In parallel to the 13th discussion, a special discussion was launched on the .challenges that our “datafied” societies pose to Official Statistics. This discussion follows the establishment in April 2022, during the IAOS bi-annual Conference, of the “Krakow Working Group”. The main points arising from this discussion will constitute useful inputs to the deliberations of the Group. The Krakow Working Group will report on the advancement of its work at the IAOS Conference in Zambia in April 2023 and the ISI Congress in Ottawa in July 2023.
The statements for this discussion have come online on the SJIAOS discussion platform (www.officialstatistics.com) around mid-September 2022.
The 15th SJIAOS discussion ‘Success, failures, challenges and opportunities for official statistics in the development and implementation of the global indicator framework for the Sustainable Development Goals and targets of the 2030 Agenda for Sustainable Development.
This discussion invites readers to react to the statement that official statistics, via endorsing the Cape Town Global Action Plan for Sustainable Development Data at the UNSC in 2017, on the one hand, have greatly benefited in strong support for developing new methodologies and indicators, but the other hand is confronted with unrealistic expectations concerning several other indicators, the required data, their implementation in general and regional coverage.
The leading question to the discussion is ‘did the challenge of developing the indicators for the Sustainable Development Goals give a boost to Official Statistics or was it a burden?’ Detailed questions will focus on the successes, failures and more specifically the challenges, obstacles and opportunities. The readers are invited to the 15th discussion, launched on the SJIAOS discussion platform (www.officialstatistics.com) either react with supporting or disagreeing arguments to this reflection, examples of successes, failures, and suggestions on how to tackle challenges.
The discussion will be opened around the beginning of May on the SJIAOS discussion platform (www.officialstatistics.com).
The 14th discussion: How can Official Statistics find a way out of the fog?
The discussion statements can be found at: https://officialstatistics.com/news-blog/14th-discussion-how-can-official-statistics-find-way-out-fog
With the release of the December 2022 issue, also the 14th discussion was opened. This discussion ‘How can Official Statistics find a way out of the fog?, builds on the Editorial in the December issue, inviting readers to react to the statement that the official statistics are currently confused, at a loss, regarding the strategies and direction. Readers are invited to either react with supporting or disagreeing arguments to this statement or to contribute with suggestions on how to solve this situation.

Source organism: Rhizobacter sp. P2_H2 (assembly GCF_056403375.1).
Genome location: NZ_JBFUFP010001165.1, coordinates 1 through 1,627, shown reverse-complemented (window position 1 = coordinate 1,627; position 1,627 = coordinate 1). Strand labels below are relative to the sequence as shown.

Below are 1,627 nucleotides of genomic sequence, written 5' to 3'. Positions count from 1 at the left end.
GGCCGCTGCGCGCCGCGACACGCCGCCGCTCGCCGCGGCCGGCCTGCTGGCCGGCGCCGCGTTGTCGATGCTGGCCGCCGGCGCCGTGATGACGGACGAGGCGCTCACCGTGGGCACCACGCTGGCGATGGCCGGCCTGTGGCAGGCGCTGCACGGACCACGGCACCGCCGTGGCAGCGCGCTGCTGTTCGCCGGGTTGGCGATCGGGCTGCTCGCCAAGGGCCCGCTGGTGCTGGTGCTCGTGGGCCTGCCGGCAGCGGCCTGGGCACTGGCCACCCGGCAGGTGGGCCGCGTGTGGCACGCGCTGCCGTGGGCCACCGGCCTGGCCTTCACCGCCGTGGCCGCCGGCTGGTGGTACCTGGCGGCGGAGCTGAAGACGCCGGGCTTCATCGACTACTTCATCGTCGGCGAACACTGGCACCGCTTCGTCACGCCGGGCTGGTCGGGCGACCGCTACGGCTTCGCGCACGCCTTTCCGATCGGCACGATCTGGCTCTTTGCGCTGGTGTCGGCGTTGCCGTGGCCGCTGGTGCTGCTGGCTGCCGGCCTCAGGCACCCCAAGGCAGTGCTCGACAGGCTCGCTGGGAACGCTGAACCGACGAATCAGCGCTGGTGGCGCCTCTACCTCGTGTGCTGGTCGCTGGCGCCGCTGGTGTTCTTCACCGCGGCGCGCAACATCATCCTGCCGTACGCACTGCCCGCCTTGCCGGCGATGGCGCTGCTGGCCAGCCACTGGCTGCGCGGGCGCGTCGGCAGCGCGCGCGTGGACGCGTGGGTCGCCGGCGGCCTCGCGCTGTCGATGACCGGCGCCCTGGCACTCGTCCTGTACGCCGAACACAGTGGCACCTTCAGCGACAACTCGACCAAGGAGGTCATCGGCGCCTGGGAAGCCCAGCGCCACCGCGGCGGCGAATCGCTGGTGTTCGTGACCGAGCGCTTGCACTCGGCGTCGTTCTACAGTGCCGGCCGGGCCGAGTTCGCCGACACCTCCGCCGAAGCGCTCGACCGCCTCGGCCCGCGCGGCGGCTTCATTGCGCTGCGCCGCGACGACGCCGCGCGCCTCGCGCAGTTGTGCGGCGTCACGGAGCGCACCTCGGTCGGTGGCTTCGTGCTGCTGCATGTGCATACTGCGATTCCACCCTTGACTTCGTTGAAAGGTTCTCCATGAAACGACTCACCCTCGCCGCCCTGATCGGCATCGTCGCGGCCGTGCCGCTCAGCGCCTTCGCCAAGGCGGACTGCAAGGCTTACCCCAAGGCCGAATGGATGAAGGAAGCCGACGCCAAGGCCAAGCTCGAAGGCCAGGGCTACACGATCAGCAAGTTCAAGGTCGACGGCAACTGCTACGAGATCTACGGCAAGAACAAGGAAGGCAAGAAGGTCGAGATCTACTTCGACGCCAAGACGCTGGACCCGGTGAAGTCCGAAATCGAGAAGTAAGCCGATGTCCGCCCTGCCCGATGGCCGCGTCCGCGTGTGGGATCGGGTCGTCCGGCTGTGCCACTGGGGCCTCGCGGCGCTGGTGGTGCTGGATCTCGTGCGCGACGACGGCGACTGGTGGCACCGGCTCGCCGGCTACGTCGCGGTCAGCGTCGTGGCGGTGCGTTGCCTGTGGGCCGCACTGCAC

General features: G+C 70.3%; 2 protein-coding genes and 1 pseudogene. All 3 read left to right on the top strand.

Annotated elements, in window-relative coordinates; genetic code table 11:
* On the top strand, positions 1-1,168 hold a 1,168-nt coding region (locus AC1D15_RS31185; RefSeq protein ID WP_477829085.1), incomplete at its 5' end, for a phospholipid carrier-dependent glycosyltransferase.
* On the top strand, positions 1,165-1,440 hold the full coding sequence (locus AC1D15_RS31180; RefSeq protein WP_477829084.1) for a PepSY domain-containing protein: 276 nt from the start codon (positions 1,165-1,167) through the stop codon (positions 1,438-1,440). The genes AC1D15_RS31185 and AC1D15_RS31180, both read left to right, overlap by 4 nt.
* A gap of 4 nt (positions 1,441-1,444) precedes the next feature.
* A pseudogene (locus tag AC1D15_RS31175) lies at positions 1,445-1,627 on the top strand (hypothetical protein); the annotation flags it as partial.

The discussion was opened around mid-December on the SJIAOS discussion platform (www.officialstatistics.com).
The 13th discussion: The roles and positions of International Statistical Organizations.
The discussion statements can be found at: https://officialstatistics.com/news-blog/13th-discussion-role-and-position-of-international-statistical-organizations
With the release of the September 2022 issue of the Journal, the 13th discussion was opened online mid-November 2022.
This discussion ‘The roles and position of International Statistical Organizations’ builds on the manuscripts in the September special issue with contributions from International Statistical Organizations.
The discussion focuses on the global governance of official statistics and the role and position of International Statistical Organisations. The statements invite the readers to reflect on the role and value of (statistical) data, their role as a public good and the role of the UN member states, the International Statistical Organizations and the UN Statistical Commission in the development and management of official statistics.
The 12th discussion: The positive and negative aspects of ‘standardization’ in official statistics.
With the release of the June 2022 issue of the Journal (Vol 38, (2022), Nr 2), the 12th discussion was opened. This discussion is triggered by the section on ‘Standards, guidelines and recommendations’ in this specific issue.